Those in attendance included Maury County Mayor Charlie Norman, Maury County Assistant Director of Schools Scott Gaines, Jan McKeel of the South Central Tennessee Workforce Alliance and a variety of other local government officials and leaders of education from the greater Southern Middle Tennessee region, including top administrators at Martin Methodist College.

Lawrence County Mayor T.R. Lawrence said the county has a plan for economic growth founded on setting education as a top priority for the county with training geared toward the industries available in the county.

The report also indicates a need for completion mentors and postsecondary alignment and collaboration.

Local institutions of higher learning include Columbia State Community College, Martin Methodist College, Motlow State Community College, The University of the South, Tennessee College of Applied Technology — Hohenwald, TCAT Pulaski and TCAT Shelbyville.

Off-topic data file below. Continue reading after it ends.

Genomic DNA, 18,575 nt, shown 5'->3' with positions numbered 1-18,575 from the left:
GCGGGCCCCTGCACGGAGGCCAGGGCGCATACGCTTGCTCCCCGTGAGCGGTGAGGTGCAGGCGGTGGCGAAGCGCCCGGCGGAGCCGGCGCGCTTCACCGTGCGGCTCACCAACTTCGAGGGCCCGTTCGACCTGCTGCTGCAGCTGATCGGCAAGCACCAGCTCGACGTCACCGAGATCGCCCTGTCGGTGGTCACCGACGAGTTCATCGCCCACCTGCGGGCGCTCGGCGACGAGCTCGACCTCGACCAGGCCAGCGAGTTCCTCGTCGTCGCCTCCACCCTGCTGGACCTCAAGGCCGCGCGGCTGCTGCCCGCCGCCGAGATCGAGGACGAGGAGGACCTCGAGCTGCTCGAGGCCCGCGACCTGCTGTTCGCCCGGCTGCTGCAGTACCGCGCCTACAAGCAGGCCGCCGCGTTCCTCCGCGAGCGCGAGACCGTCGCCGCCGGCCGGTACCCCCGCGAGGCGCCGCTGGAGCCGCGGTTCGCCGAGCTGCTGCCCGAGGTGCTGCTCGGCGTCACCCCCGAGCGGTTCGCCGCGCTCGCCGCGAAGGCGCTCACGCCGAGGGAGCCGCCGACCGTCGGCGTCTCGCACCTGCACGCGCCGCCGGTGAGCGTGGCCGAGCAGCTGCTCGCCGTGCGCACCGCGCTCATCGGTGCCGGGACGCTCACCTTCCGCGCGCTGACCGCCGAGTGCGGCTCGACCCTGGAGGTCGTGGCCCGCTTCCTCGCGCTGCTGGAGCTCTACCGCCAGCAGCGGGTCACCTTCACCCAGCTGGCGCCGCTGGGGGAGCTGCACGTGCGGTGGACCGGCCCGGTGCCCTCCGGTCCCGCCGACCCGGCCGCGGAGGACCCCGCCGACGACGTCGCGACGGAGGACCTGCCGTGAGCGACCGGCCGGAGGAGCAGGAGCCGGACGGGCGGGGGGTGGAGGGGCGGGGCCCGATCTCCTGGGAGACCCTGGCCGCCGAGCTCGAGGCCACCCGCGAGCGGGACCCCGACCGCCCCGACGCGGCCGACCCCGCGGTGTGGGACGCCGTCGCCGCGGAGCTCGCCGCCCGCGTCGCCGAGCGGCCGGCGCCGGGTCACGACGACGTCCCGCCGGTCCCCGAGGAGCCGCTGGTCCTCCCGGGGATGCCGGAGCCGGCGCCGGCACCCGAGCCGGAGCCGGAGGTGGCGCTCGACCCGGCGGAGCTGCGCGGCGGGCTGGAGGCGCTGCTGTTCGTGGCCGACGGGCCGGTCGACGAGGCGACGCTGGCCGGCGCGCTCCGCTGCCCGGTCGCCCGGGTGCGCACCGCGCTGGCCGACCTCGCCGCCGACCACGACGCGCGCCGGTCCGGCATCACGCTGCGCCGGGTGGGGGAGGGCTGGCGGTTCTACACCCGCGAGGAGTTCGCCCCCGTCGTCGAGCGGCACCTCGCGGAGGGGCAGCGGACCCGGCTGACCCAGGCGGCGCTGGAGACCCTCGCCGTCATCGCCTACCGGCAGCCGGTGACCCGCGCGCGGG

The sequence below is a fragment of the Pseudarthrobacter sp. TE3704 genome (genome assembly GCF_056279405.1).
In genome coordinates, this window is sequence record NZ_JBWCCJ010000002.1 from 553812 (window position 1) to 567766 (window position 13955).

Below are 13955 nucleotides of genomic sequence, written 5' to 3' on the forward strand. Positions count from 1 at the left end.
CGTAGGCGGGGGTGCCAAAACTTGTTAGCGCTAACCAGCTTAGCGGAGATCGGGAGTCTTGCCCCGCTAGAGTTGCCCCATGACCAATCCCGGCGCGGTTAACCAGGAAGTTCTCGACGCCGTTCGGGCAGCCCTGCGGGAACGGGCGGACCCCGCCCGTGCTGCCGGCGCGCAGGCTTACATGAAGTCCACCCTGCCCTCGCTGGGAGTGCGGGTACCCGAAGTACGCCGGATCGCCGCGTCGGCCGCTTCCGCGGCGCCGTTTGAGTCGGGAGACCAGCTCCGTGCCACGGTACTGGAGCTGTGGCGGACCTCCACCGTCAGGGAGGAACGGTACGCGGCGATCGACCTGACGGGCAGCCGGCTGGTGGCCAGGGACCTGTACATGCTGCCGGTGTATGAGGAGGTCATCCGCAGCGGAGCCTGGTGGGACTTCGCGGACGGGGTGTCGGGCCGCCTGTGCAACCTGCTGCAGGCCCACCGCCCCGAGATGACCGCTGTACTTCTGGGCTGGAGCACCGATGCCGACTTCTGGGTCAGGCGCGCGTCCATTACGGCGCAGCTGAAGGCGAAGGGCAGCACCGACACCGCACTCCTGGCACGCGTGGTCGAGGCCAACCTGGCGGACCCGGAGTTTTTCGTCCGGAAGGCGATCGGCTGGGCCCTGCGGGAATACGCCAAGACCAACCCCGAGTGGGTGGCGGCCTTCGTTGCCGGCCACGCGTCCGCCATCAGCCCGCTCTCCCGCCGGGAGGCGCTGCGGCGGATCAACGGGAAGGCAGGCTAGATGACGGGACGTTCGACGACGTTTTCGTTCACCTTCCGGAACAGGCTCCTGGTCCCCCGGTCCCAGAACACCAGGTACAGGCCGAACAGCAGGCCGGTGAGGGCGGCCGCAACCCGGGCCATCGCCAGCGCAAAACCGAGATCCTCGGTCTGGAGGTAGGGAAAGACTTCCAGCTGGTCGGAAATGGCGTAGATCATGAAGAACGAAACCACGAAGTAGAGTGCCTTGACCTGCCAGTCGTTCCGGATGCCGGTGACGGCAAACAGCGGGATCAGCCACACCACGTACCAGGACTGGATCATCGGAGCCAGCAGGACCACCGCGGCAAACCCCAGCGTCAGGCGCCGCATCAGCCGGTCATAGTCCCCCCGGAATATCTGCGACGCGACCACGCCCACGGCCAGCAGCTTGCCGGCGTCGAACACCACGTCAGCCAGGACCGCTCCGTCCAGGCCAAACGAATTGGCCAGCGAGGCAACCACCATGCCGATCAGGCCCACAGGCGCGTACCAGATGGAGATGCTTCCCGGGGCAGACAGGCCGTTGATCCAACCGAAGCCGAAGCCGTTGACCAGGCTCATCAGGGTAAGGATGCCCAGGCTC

Participants at the discussion commended the region’s local colleges but also observed the absence of local industry at the discussion.

Community leaders also highlighted the importance of cross-sector communication to help ensure postsecondary credentials are aligned with workforce demands.

“Additionally, there is a significant gap between the education and business communities,” Kenyatta said. “Not only does this affect high school students’ ability to gain early familiarity with career and postsecondary pathways, it also makes it harder for students of all ages to efficiently earn the credentials necessary to compete for in-demand, local jobs.”

According to the report, Maury County has a high school graduation rate of 92.1 percent and a college graduation rate of 61.1 percent.

“We just want to make sure we are doing everything we can to make more Tennessee Promise and Tennessee Reconnect students complete their degree,” Complete Tennessee Director of Engagement and Advocacy Kaci Murley told those in attendance at the Spring Hill summit.